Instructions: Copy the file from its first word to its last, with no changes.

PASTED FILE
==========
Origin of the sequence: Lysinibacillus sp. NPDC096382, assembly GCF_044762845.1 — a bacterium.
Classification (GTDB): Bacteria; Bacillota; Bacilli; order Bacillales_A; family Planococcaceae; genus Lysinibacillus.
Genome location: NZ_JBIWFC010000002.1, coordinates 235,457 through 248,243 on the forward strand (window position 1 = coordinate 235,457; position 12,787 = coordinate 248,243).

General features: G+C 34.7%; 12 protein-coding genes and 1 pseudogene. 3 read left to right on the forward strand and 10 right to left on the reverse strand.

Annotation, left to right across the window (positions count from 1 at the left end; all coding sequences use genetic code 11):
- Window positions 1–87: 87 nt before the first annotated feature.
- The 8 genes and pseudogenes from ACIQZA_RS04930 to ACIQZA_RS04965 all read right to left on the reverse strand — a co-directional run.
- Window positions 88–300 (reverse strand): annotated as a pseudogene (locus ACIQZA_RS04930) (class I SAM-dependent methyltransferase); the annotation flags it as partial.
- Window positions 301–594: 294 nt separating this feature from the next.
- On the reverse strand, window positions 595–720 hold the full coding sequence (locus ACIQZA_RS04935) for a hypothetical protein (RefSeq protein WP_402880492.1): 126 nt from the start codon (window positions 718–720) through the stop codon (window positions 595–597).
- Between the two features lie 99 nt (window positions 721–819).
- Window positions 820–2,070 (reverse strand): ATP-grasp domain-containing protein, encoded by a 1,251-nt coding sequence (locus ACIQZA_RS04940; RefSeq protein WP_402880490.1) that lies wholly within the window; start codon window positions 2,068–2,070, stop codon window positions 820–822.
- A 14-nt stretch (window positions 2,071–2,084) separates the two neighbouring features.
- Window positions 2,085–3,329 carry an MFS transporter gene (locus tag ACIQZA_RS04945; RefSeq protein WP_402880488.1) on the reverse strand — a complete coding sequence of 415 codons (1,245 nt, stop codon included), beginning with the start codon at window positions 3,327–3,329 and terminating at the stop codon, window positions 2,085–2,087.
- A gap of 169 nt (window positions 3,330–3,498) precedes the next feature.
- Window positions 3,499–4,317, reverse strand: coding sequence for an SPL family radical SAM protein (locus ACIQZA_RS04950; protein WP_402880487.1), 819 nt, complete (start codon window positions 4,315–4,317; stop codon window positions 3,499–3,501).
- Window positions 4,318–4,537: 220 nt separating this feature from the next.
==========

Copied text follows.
Origin of the sequence: Lysinibacillus sp. NPDC096382, assembly GCF_044762845.1 — a bacterium.
Classification (GTDB): Bacteria; Bacillota; Bacilli; order Bacillales_A; family Planococcaceae; genus Lysinibacillus.
Genome location: NZ_JBIWFC010000002.1, coordinates 235,457 through 248,243 on the forward strand (window position 1 = coordinate 235,457; position 12,787 = coordinate 248,243).

General features: G+C 34.7%; 12 protein-coding genes and 1 pseudogene. 3 read left to right on the forward strand and 10 right to left on the reverse strand.

Annotation, left to right across the window (positions count from 1 at the left end; all coding sequences use genetic code 11):
- Window positions 1–87: 87 nt before the first annotated feature.
- The 8 genes and pseudogenes from ACIQZA_RS04930 to ACIQZA_RS04965 all read right to left on the reverse strand — a co-directional run.
- Window positions 88–300 (reverse strand): annotated as a pseudogene (locus ACIQZA_RS04930) (class I SAM-dependent methyltransferase); the annotation flags it as partial.
- Window positions 301–594: 294 nt separating this feature from the next.
- On the reverse strand, window positions 595–720 hold the full coding sequence (locus ACIQZA_RS04935) for a hypothetical protein (RefSeq protein WP_402880492.1): 126 nt from the start codon (window positions 718–720) through the stop codon (window positions 595–597).
- Between the two features lie 99 nt (window positions 721–819).
- Window positions 820–2,070 (reverse strand): ATP-grasp domain-containing protein, encoded by a 1,251-nt coding sequence (locus ACIQZA_RS04940; RefSeq protein WP_402880490.1) that lies wholly within the window; start codon window positions 2,068–2,070, stop codon window positions 820–822.
- A 14-nt stretch (window positions 2,071–2,084) separates the two neighbouring features.
- Window positions 2,085–3,329 carry an MFS transporter gene (locus tag ACIQZA_RS04945; RefSeq protein WP_402880488.1) on the reverse strand — a complete coding sequence of 415 codons (1,245 nt, stop codon included), beginning with the start codon at window positions 3,327–3,329 and terminating at the stop codon, window positions 2,085–2,087.
- A gap of 169 nt (window positions 3,330–3,498) precedes the next feature.
- Window positions 3,499–4,317, reverse strand: coding sequence for an SPL family radical SAM protein (locus ACIQZA_RS04950; protein WP_402880487.1), 819 nt, complete (start codon window positions 4,315–4,317; stop codon window positions 3,499–3,501).
- Window positions 4,318–4,537: 220 nt separating this feature from the next.